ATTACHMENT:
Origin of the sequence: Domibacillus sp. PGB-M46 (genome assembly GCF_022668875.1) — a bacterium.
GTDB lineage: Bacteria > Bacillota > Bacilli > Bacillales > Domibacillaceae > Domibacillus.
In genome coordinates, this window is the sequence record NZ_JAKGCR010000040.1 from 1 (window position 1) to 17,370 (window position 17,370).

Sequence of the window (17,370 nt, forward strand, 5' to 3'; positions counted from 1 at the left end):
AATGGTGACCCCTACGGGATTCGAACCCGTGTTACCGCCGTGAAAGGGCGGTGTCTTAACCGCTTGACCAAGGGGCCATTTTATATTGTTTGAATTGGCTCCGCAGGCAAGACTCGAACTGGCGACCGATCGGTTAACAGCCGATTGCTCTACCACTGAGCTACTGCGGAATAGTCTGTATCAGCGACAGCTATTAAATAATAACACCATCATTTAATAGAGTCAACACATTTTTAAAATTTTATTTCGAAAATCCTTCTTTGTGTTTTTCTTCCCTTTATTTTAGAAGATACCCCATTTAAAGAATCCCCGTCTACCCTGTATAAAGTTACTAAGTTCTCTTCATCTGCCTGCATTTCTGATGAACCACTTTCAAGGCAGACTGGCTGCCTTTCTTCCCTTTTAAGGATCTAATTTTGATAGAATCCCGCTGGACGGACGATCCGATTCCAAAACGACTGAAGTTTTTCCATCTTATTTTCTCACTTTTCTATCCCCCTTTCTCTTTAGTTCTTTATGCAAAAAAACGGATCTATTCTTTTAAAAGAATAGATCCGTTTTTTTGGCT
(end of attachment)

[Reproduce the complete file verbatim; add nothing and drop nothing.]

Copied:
Origin of the sequence: Domibacillus sp. PGB-M46 (genome assembly GCF_022668875.1) — a bacterium.
GTDB lineage: Bacteria > Bacillota > Bacilli > Bacillales > Domibacillaceae > Domibacillus.
In genome coordinates, this window is the sequence record NZ_JAKGCR010000040.1 from 1 (window position 1) to 17,370 (window position 17,370).

Sequence of the window (17,370 nt, forward strand, 5' to 3'; positions counted from 1 at the left end):
AATGGTGACCCCTACGGGATTCGAACCCGTGTTACCGCCGTGAAAGGGCGGTGTCTTAACCGCTTGACCAAGGGGCCATTTTATATTGTTTGAATTGGCTCCGCAGGCAAGACTCGAACTGGCGACCGATCGGTTAACAGCCGATTGCTCTACCACTGAGCTACTGCGGAATAGTCTGTATCAGCGACAGCTATTAAATAATAACACCATCATTTAATAGAGTCAACACATTTTTAAAATTTTATTTCGAAAATCCTTCTTTGTGTTTTTCTTCCCTTTATTTTAGAAGATACCCCATTTAAAGAATCCCCGTCTACCCTGTATAAAGTTACTAAGTTCTCTTCATCTGCCTGCATTTCTGATGAACCACTTTCAAGGCAGACTGGCTGCCTTTCTTCCCTTTTAAGGATCTAATTTTGATAGAATCCCGCTGGACGGACGATCCGATTCCAAAACGACTGAAGTTTTTCCATCTTATTTTCTCACTTTTCTATCCCCCTTTCTCTTTAGTTCTTTATGCAAAAAAACGGATCTATTCTTTTAAAAGAATAGATCCGTTTTTTTGGCT